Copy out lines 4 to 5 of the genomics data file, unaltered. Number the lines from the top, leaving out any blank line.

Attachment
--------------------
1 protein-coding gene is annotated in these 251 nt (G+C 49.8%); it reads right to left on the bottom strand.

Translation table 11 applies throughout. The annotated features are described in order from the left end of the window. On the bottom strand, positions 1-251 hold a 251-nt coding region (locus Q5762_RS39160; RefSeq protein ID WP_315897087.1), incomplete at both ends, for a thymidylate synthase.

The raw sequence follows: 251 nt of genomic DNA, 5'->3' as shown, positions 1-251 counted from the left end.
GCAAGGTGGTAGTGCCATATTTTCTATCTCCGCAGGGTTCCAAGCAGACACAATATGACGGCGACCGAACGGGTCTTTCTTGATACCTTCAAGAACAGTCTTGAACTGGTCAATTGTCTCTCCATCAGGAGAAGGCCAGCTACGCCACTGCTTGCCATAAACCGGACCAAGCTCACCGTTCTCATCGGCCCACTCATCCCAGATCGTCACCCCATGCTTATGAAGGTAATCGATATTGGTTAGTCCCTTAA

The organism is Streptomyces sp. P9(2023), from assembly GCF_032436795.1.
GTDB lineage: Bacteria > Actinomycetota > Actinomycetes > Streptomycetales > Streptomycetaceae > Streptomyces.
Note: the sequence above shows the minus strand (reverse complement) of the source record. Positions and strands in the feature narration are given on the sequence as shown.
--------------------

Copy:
GCAAGGTGGTAGTGCCATATTTTCTATCTCCGCAGGGTTCCAAGCAGACACAATATGACGGCGACCGAACGGGTCTTTCTTGATACCTTCAAGAACAGTCTTGAACTGGTCAATTGTCTCTCCATCAGGAGAAGGCCAGCTACGCCACTGCTTGCCATAAACCGGACCAAGCTCACCGTTCTCATCGGCCCACTCATCCCAGATCGTCACCCCATGCTTATGAAGGTAATCGATATTGGTTAGTCCCTTAA

The organism is Streptomyces sp. P9(2023), from assembly GCF_032436795.1.